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Using frametime in moving calculations

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I''ve got a little problem with this frametime thingie. I made a timer that uses PerformanceCounter, so it should give quite accurate results. Now when ever I do a moving calculation, I do it like this: x = vx * frametime * pixelspersec But I noticed that with fps over 1000 the movement is much, much quicker than when the fps is under 100. But shouldn''t that frametime just avoid that? At the moment I have all the game logic in one single thread. Does that affect it? I can''t figure out any decent solution for this, and I wouldn''t like to limit the fps... Thanks for any hints.

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Limiting FPS wouldn''t work either, because then people with crappy video cards would still move slower. Anyhow, try displaying the frametime variable and see how it works out. Maybe it''s not being calculated correctly.

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Yea, the problem might lie in my algorithm, but I''m not sure. I made my current timer based on one article at gamasutra, but I can''t find it anymore. Does anyone know good examples how to implement a timer? I shouldn''t be that hard anyway, here''s my:


void CTimer::Frame()
{
m_dFrameEnd = GetTime() // Returns double using PerformanceCounter

m_dFrametime = m_dFrameEnd - m_dFrameStart;
m_dFrameStart = m_dFrameEnd;
m_dFps = 1.0 / m_dFrametime;
}

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Guest Anonymous Poster
I do something like this (and all numbers are approximate):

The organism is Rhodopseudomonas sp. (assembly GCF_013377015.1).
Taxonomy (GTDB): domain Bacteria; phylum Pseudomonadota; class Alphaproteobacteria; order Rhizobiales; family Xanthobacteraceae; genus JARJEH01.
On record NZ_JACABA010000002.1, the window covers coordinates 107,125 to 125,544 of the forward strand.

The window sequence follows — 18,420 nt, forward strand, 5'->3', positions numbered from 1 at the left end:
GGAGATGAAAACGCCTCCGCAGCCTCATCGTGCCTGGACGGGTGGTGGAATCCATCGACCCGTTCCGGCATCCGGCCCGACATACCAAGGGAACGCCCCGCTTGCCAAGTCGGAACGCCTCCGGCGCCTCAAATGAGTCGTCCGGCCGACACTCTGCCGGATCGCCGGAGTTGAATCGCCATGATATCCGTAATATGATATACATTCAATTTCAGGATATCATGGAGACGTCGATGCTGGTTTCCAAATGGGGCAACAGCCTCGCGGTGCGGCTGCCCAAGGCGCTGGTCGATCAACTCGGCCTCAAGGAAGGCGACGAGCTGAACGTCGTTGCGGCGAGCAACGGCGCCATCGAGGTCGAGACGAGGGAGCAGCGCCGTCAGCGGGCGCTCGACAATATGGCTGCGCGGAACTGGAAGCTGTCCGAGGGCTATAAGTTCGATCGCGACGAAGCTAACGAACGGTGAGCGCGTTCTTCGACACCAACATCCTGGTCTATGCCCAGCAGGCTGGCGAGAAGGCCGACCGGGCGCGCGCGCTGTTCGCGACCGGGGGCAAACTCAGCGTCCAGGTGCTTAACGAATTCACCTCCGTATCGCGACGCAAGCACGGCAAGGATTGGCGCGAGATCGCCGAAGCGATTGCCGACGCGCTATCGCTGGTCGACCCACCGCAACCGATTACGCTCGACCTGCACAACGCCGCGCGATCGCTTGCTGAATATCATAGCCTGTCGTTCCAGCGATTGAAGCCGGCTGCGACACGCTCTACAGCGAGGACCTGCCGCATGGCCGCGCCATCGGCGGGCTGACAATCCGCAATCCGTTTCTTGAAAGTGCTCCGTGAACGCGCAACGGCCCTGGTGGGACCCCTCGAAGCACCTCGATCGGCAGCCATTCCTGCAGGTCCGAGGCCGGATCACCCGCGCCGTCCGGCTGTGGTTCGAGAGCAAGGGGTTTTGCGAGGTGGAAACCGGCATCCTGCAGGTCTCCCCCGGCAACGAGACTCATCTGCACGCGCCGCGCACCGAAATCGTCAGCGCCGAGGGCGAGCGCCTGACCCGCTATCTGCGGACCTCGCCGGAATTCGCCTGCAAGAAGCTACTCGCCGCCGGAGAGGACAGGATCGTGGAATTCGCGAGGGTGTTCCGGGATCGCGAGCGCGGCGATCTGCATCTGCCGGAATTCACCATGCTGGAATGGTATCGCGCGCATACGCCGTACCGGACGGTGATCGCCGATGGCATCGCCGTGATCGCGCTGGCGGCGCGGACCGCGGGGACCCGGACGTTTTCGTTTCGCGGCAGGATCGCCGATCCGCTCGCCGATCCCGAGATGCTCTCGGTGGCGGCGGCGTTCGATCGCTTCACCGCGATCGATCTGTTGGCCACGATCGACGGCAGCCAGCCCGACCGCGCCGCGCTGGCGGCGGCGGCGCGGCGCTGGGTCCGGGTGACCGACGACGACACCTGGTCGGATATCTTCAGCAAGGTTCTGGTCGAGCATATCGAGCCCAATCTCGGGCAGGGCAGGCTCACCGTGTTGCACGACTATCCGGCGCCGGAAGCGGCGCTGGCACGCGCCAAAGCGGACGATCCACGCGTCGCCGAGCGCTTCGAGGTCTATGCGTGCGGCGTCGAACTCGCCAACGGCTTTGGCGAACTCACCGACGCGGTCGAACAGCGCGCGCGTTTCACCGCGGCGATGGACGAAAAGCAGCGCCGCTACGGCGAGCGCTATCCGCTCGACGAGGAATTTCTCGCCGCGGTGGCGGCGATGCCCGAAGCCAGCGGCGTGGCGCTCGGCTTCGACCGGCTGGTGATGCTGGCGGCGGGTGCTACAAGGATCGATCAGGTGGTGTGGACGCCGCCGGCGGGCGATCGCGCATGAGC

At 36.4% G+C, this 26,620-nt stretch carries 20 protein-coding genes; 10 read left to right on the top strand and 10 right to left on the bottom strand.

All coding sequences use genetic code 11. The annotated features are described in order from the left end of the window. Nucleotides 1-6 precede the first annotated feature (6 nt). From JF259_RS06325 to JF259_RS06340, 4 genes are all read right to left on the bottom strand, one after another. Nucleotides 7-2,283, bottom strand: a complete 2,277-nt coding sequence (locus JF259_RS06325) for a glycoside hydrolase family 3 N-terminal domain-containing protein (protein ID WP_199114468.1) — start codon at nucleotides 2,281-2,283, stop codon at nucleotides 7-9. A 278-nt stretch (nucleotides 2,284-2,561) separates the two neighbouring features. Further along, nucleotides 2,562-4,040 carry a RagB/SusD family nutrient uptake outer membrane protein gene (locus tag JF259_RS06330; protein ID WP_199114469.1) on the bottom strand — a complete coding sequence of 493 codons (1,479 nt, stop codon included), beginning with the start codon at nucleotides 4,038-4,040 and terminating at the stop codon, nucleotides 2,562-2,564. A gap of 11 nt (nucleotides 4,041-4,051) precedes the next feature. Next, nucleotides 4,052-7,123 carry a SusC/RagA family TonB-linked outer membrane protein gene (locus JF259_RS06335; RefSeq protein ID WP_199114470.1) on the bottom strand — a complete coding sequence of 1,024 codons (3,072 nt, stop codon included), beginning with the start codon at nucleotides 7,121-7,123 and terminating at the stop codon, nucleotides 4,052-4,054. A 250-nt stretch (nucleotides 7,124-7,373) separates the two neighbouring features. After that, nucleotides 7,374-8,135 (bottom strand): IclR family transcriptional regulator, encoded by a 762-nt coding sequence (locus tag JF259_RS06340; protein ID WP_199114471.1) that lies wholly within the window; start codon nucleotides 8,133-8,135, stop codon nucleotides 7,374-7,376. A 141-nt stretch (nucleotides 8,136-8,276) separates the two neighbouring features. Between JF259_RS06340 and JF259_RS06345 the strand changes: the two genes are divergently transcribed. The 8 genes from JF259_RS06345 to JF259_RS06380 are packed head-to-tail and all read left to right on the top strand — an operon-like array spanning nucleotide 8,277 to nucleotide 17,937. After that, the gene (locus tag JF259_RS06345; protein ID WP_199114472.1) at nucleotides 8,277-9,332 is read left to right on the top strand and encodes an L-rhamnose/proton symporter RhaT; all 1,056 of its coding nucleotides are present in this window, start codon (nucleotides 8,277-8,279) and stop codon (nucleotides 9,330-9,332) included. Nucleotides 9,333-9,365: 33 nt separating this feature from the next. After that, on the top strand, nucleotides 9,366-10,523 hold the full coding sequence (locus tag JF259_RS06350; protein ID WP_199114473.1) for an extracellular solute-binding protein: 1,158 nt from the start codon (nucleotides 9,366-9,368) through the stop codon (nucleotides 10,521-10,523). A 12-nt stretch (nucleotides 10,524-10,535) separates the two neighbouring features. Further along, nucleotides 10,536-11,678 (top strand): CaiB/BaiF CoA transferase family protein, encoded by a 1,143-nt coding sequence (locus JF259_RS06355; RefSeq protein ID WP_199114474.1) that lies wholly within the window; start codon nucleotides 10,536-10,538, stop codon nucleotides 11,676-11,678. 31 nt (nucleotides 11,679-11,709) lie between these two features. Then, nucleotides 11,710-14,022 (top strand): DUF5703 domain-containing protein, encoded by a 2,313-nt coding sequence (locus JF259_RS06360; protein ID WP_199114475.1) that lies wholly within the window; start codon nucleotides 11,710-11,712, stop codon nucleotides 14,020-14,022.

MoveMe() {
1. If 50 ms haven''t elapsed, come back later
2. moveFactor *= elapsedTime / 50;
3. position += moveFactor;
}

So basically every 50 ms, move the appropriate amount. If for some reason the framerate is really slow, moveFactor gets larger by the appropriate percentage.

Why step #1? Without it, my guy would go flying across the screen at light speed if the monitor was doing 120 fps. It''s essentially a "speed limit."

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Here's the code I use in my game bro:

quote:

void Algorithm::CalculateFrameRate()
{
static float CurrentTime = timeGetTime () * 0.001f; // Multiplyed by 0.001 so CurrentTime is in seconds
static float FrameTime = 0.0f;
static float LastTime = 0.0f;
static int FPS = 0;

DeltaFrame = CurrentTime - FrameTime; // DeltaFrame is a float data member in the Algorithm class
FrameTime = CurrentTime;
FPS++;

if(CurrentTime - LastTime > 1.0f ) // If a second has past
{
LastTime = CurrentTime;
FPS = 0;
}
} // End of function



Basically that produces DeltaFrame properly, then to do time-based movement I just multiply the position addition (woohoo that rhymed) by DeltaFrame.

IE:

Pos.x = Pos.x + Velocity * DeltaFrame;

PS as you noticed that function also calculates the current FPS.
----------


If you got any questions I'll check back the thread later today so feel free, g'luck.


[edited by - Enokh on October 17, 2003 2:24:36 AM]

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Hi. What''s cool with me is that I seldom have much to give apart from links, but I always have good links (and without their URL''s), but though, you should check an article that came in GameDev about this, they''re quite well documented. Hope it''ll help. ;-)

Prog, Hex & Rock''n''Roll :
I don''t like the Prog but the Prog likes me.
Some nice poetry to sweeten your spirit and relax a bit before programming

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Guest Anonymous Poster
Just a bit of warning, I tried to paste in the timer code from the GD article.. it was really choppy and "off" so I made my own and it works much better.. (you really can''t use it like they say you can..)

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